A second-year medical student was asked to see a nursing home patient as a requirement for a physical diagnosis course. The patient was a 79-year-old man who was apparently in a coma. The student wasn't certain of how to approach this case, so he asked the patient's wife, who was sitting at the bedside, why this patient was in a coma. The wife replied: "Oh, Paul isn't in a coma. But he did have a stroke." Slightly confused, the student leaned over and asked Paul to open his eyes. He opened his eyes immediately. However, when asked to lift his arm or speak, Paul did nothing. The student then asked Paul's wife if she was certain that his eye opening was not simply a coincidence, and that he really was in a coma, since he was unable to follow any commands. Paul's wife explained that he was unable to move or speak as a result of his stroke. However, she knew that he was awake, because he could communicate with her by blinking his eyes. The student appeared rather skeptical, so Paul's wife asked her husband to blink once for "yes" and twice for "no." She then asked him if he were at home and he blinked twice. When asked if he were in a nursing home, he blinked once. The student then asked him to move his eyes, and he was able to look in his direction. However, when the student asked him if he could move his arms or legs, he blinked twice. He also blinked twice when asked if he could smile. He did the same when asked if he could feel someone moving his arm. The student thanked Paul and his wife for their time, made notes of his findings, and returned to class. Damage to which tracts caused Paul's inability to move his arms and legs?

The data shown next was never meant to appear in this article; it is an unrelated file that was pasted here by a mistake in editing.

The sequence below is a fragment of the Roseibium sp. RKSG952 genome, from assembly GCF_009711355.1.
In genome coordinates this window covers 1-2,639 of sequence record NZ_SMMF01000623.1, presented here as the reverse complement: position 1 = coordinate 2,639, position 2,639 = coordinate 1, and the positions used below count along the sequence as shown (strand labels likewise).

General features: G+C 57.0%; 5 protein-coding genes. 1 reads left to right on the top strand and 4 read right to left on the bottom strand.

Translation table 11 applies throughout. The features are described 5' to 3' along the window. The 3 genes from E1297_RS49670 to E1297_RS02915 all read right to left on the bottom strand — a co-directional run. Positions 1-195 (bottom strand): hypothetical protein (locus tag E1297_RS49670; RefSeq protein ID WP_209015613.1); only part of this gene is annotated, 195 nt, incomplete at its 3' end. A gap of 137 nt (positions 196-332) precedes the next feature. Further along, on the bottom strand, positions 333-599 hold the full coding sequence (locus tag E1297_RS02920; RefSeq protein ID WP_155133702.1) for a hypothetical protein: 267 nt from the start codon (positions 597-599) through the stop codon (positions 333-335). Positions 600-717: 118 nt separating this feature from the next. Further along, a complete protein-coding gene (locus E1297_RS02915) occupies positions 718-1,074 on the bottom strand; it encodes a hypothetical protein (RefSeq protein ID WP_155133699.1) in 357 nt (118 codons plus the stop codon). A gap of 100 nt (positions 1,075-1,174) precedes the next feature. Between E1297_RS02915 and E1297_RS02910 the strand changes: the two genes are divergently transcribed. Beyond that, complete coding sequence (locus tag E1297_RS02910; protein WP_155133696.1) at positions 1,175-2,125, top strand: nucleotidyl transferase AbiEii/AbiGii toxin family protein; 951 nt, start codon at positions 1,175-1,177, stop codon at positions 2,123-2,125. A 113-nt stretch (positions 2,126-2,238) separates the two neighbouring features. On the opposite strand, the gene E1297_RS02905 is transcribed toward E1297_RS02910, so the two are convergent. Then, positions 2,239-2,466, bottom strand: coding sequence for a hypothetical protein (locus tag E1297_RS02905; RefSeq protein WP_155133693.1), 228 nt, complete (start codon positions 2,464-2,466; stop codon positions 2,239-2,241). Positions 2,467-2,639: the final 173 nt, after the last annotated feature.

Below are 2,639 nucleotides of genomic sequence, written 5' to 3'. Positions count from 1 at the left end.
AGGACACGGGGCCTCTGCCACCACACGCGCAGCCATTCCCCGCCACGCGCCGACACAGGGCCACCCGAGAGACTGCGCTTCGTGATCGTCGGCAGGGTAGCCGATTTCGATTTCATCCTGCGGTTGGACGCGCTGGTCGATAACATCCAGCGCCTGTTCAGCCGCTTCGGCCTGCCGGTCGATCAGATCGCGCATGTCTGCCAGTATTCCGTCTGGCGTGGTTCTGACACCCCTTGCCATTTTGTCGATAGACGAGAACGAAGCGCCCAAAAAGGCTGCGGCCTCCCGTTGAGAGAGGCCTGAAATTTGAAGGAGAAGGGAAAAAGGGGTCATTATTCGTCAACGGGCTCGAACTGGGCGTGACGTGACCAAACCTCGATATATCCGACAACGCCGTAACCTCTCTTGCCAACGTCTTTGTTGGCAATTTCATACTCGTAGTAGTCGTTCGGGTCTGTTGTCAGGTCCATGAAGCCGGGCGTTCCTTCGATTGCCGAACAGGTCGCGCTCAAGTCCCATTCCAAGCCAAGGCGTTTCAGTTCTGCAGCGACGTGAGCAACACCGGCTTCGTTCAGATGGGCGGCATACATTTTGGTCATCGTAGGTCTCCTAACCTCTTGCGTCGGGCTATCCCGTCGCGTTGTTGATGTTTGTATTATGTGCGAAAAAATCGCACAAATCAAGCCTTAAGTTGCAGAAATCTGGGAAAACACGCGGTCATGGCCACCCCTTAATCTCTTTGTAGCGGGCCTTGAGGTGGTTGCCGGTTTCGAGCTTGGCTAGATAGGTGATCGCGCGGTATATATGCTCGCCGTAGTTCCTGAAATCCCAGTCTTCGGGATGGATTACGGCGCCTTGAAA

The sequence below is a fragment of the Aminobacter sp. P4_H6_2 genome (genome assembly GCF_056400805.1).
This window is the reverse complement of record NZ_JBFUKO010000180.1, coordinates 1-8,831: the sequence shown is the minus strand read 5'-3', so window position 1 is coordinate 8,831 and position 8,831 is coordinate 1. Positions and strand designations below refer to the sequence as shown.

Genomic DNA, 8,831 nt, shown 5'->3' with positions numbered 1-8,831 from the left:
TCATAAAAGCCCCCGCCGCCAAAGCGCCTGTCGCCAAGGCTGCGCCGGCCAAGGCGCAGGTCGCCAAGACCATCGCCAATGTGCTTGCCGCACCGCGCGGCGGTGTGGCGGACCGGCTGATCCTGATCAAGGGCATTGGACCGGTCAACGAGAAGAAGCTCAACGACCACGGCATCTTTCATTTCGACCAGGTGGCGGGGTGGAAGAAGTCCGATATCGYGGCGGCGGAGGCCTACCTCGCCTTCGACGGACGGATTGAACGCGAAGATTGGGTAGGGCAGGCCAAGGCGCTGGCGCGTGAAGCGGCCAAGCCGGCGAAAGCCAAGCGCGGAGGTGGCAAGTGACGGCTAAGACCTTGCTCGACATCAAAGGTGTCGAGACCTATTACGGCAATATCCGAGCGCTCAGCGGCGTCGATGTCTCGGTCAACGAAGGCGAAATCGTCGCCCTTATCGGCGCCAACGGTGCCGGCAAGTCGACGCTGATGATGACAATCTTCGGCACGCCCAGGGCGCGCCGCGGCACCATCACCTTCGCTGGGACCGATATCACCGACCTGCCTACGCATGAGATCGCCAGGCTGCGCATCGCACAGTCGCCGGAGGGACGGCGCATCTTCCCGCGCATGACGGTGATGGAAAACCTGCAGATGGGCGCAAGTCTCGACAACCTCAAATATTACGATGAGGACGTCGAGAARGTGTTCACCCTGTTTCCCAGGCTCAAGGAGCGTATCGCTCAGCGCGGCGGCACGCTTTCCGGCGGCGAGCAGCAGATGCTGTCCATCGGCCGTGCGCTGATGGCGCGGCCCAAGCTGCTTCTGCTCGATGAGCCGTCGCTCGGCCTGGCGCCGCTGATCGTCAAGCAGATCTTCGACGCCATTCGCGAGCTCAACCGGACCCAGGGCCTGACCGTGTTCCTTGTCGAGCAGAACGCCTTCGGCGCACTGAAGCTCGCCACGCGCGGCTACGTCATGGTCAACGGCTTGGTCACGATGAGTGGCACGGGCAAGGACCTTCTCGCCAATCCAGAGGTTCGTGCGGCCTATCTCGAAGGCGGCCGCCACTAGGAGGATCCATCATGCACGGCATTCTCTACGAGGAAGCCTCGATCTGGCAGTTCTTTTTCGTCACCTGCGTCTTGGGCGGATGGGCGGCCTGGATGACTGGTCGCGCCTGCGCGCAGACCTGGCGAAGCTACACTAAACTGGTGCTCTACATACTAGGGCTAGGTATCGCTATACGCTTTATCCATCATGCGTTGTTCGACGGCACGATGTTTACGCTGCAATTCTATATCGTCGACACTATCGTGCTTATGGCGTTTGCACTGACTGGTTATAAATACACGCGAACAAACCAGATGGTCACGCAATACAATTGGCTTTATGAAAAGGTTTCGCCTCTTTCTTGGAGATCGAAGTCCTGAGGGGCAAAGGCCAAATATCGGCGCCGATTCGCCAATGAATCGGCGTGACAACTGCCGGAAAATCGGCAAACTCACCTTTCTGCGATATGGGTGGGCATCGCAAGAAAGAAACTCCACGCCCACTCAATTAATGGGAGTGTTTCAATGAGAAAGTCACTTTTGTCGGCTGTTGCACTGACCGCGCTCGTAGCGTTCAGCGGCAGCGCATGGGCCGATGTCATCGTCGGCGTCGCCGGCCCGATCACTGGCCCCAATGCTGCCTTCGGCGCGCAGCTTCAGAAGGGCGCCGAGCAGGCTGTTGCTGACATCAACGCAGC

• A.

      Corticospinal and corticobulbar tracts

    • B.

      Spinothalamic tract

    • C.

      Solitary tract

    • D.

      Superior cerebellar peduncle

    • E.

      Inferior cerebellar peduncle

    Correct Answer
    A. Corticospinal and corticobulbar tracts
    Explanation
    This is an example of the locked-in syndrome, or pseudocoma, caused by an infarction of the pontine tegmentum. Because the tracts mediating movement of the limbs and face run through this region, the patient is unable to move the face, as well as both arms and legs. Consciousness and eye movements are preserved. The pontine tegmentum is mainly supplied by the basilar artery. Complete occlusion of this artery causes deficits on both sides since this artery supplies both sides of the pons. Basilar artery occlusion causes damage to the basilar pons, where the corticospinal and corticobulbar tracts run. These tracts contain motor fibers mediating movement of the limb and face, respectively. This results in complete paralysis to both sides of the body and the face. None of the tracts in the other choices mediate conscious movement. Sensory loss, including loss of proprioception (feeling the movement of a limb), also occurs as a result of damage to the medial lemniscus bilaterally. This tract contains fibers from the dorsal columns and also runs through the pontine tegmentum. Patients with the locked-in syndrome are often mistaken for comatose patients due to their inability to move or speak. If the lesion spares the reticular formation, an area mediating consciousness in the pons, the patient will remain alert.

    Rate this question:

  • 8.